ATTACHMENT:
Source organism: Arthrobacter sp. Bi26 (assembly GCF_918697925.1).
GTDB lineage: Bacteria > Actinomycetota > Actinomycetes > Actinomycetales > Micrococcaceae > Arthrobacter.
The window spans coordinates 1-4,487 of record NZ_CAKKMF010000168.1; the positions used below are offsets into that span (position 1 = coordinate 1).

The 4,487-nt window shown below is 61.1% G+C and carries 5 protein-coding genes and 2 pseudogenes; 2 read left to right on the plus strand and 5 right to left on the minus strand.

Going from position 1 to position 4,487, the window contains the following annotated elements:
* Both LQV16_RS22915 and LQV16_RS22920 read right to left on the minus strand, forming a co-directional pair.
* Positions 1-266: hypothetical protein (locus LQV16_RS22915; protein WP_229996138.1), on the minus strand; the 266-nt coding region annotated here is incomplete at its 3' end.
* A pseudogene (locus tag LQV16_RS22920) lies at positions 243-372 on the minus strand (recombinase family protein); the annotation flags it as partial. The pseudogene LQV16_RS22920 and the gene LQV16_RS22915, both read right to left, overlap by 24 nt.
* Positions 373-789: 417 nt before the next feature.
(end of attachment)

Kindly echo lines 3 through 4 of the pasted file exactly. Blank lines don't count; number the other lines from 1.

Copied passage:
The window spans coordinates 1-4,487 of record NZ_CAKKMF010000168.1; the positions used below are offsets into that span (position 1 = coordinate 1).

The 4,487-nt window shown below is 61.1% G+C and carries 5 protein-coding genes and 2 pseudogenes; 2 read left to right on the plus strand and 5 right to left on the minus strand.